When I was at school I fell in with a very sporty crowd of girls. Unfortunately for me I did not poses a huge amount of natural athletic flare, but being quite a diligent pupil I applied myself to sports and gradually worked my way up the rankings of the various teams. I don’t think I ever made the ‘A’ team of anything unless a rogue illness had swept through the school and I was the only one who was left standing…however I thoroughly enjoyed my sporty school days and loved the sense of being part of something.
When it came to whole school events such as sports-day or the swimming gala, I was in my competitive element. However other than nearly downing during the butterfly, my overwhelming memory of school swimming galas is of poor kids hobbling round with one foot clad in an off white plastic verruca sock. I always felt a bit mortified for these kids and extremely grateful that my mother clearly did not inspect the soles of my feet as vigorously as other parents appeared to.
Verruca’s are essentially just the name given to warts on the feet. Warts come in all shapes and sizes. The common wart is slightly raised and roughened. Verruca’s, or plantar warts, are often hard and painful lumps with tiny black specks in them.They are made more uncomfortable by the fact you put pressure on them with every step.
HPV or the human papilloma virus causes the vast majority of warts. Around 3-4% of us will have a wart at any one time, and this figure is certainly higher in children. Apparently they are also more common in the north of the UK and affect people of European ancestry twice as much as other ethnic groups…. there you go, a couple of after dinner facts!
Warts are contagious and commonly passed from one person to another. They can be caught directly or indirectly i.e. you touch something after someone with a wart has. So don’t share a towel or flannel with someone who has a wart. The virus is more likely to transmit from rough surfaces to soft soaked skin, which is why the nonslip surfaces around swimming pools or communal washing areas are such hot beds for the wart virus.
So what are the treatment options for warts? All warts will disappear on their own given time. Approximately 20% will go by 2 months, 30% by 3 months and almost 80% by 2 years down the line. So the best advice is often to leave well alone and let Mother Nature do the rest. However some warts can be a real nuisance so treatment may be worth considering. Unfortunately none of them are 100% successful.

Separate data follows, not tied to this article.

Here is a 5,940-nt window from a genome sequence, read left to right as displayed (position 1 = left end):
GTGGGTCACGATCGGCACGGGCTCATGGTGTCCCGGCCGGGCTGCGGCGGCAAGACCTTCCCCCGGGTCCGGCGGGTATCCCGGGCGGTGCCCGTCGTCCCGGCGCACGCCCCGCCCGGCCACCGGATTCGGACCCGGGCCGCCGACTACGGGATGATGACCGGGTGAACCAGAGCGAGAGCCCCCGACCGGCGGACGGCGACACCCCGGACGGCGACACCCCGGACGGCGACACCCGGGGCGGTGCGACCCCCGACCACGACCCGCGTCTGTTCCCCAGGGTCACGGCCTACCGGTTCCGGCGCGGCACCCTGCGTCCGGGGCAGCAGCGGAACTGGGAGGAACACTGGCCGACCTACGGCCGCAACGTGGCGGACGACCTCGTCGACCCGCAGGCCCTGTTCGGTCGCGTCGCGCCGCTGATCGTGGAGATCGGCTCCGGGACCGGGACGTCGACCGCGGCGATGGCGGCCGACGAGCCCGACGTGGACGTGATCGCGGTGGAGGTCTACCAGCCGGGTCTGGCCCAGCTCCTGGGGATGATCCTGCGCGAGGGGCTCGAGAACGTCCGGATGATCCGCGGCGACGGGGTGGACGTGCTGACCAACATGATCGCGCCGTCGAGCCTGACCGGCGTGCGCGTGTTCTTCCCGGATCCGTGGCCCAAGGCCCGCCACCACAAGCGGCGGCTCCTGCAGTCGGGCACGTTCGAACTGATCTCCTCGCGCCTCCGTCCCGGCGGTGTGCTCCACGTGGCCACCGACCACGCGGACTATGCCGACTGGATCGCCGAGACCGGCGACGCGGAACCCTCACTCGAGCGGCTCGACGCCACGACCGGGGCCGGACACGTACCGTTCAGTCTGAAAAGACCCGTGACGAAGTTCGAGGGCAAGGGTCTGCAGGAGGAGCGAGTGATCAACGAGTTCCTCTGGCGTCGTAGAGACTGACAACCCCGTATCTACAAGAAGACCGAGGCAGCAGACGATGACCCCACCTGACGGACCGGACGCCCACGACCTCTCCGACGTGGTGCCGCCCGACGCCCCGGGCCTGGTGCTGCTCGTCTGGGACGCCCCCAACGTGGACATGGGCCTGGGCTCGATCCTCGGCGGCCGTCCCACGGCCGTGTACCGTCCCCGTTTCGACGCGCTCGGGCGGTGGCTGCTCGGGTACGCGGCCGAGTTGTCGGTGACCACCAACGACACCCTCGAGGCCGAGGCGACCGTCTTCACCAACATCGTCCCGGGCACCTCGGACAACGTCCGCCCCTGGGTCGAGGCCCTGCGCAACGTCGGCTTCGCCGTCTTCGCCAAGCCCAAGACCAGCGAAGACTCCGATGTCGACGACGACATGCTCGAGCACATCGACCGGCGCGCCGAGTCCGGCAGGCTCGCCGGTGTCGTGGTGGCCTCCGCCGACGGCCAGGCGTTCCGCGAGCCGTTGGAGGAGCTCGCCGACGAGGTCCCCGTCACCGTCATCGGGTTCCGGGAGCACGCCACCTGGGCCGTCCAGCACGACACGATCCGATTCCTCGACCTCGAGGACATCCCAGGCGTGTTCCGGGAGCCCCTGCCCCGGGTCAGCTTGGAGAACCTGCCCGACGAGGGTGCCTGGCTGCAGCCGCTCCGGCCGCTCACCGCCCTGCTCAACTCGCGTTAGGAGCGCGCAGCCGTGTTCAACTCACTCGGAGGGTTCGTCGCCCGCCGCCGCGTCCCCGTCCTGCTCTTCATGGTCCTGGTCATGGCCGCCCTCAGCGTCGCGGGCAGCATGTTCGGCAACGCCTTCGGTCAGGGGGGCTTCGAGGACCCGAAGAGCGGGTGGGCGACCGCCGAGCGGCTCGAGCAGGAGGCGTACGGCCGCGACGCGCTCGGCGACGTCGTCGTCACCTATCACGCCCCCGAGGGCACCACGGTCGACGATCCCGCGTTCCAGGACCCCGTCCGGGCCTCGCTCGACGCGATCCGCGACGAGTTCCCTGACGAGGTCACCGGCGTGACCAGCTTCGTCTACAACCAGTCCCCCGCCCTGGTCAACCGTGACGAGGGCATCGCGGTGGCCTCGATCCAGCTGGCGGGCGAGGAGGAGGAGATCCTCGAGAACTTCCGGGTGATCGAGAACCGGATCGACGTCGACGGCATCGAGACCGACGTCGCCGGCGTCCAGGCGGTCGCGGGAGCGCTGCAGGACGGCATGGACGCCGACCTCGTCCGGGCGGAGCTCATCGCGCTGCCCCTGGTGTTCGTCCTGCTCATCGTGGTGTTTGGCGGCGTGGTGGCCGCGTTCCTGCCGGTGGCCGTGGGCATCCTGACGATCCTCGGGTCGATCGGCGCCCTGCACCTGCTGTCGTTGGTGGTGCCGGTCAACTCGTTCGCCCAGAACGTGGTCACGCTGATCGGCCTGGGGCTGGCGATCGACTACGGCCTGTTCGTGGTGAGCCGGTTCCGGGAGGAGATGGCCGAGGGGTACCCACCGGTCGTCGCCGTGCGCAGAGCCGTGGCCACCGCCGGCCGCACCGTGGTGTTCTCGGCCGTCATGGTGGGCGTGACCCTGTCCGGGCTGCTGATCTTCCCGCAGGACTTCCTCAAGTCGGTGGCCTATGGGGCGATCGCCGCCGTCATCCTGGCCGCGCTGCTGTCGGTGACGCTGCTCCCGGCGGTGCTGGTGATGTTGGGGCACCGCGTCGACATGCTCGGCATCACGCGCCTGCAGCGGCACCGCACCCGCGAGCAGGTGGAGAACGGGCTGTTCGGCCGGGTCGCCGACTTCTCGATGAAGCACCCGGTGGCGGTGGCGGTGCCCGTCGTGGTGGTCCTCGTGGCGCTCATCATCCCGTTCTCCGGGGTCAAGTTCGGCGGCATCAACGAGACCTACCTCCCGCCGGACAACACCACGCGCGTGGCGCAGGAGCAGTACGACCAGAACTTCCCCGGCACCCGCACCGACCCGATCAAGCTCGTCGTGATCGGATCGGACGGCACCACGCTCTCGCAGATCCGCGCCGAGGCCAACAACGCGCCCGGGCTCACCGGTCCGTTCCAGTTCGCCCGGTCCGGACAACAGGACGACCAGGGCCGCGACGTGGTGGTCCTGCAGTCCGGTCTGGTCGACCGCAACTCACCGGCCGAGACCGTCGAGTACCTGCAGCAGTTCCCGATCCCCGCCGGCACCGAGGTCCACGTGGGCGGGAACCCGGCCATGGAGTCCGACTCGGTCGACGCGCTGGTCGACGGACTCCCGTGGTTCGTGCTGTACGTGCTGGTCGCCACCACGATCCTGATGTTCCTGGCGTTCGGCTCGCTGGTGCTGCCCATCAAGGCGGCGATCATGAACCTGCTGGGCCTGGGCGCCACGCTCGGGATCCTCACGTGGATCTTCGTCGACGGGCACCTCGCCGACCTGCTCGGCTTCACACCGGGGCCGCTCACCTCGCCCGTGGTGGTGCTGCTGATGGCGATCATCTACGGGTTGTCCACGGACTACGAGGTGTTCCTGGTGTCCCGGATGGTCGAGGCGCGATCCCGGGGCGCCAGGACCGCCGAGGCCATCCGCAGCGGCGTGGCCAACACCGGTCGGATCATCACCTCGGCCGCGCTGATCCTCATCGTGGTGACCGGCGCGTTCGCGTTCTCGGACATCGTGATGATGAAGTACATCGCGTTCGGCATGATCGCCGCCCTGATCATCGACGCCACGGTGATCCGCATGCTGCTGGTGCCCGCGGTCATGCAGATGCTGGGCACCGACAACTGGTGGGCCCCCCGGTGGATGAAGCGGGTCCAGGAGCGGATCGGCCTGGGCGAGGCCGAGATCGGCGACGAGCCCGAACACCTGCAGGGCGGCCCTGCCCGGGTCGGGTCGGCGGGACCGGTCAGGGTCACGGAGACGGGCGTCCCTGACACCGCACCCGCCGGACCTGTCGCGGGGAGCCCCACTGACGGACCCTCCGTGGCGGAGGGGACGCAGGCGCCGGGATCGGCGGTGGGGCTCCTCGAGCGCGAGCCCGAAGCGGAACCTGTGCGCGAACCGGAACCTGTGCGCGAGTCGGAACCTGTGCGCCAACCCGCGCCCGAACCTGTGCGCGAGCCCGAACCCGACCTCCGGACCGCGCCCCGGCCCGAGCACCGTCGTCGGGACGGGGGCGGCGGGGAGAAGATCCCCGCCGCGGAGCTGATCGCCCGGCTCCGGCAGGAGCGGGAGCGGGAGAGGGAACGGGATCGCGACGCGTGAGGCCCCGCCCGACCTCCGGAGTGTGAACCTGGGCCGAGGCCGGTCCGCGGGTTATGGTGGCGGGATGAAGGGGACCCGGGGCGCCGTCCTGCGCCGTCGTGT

The shops are full of various expensive options for you to purchase but here is a quick tour of what’s what.
- Salicylic Acid: this destroys the surface of the skin where the virus is living. Its thought that around ⅔ to ¾ of verrucas & warts with have gone after 12 weeks, of treatment. This is the best option for DIY treatment and pretty much as good as all the other therapies available. Lots of brands include this active ingredient, but not all, so look closely at the small print to make sure you are buying the right stuff.
- Your GP can prescribe this for you at a higher strength than you can buy over the counter, but there is no clear evidence suggesting stronger treatments are more effective.
- Saliciylic acid comes as a paint, gel, liquid or ointment. It’s worth popping some petroleum jelly on the surrounding healthy skin to protect it from any splashes before use. Always soak the wart first and try to remove as much of the hard top with an emery board prior to applying the treatment.
- Cryotherapy: this is where your doctor or nurse uses a cold blast of liquid nitrogen to destroy the wart cells. Each treatment only lasts approx. 10-30 seconds, but may have to repeated multiple times. Although speedy the therapy can be painful and leave blistering, so isn’t ideal for children.
- Cautery: this is surgical removal of the wart and is very occasionally used for stubborn lesions particularly those affecting the face. It involves a small operation and may cause scarring.
- Rare treatments: there are a few other treatments that can be useful for wart removal but are only used in unusual and very severe circumstances. `These include injecting potent drugs into the wart, using various types of laser treatment and using strong medications usually reserved for severe acne. None of these are suitable for most of us with simple verrucas.
I would hate to leave without mentioning the good old verruca sock again. Yes you can still don one should you wish before a dip in the local pool, however a more discreet plaster will probably suffice and spare the person after you from developing their very own warty foot!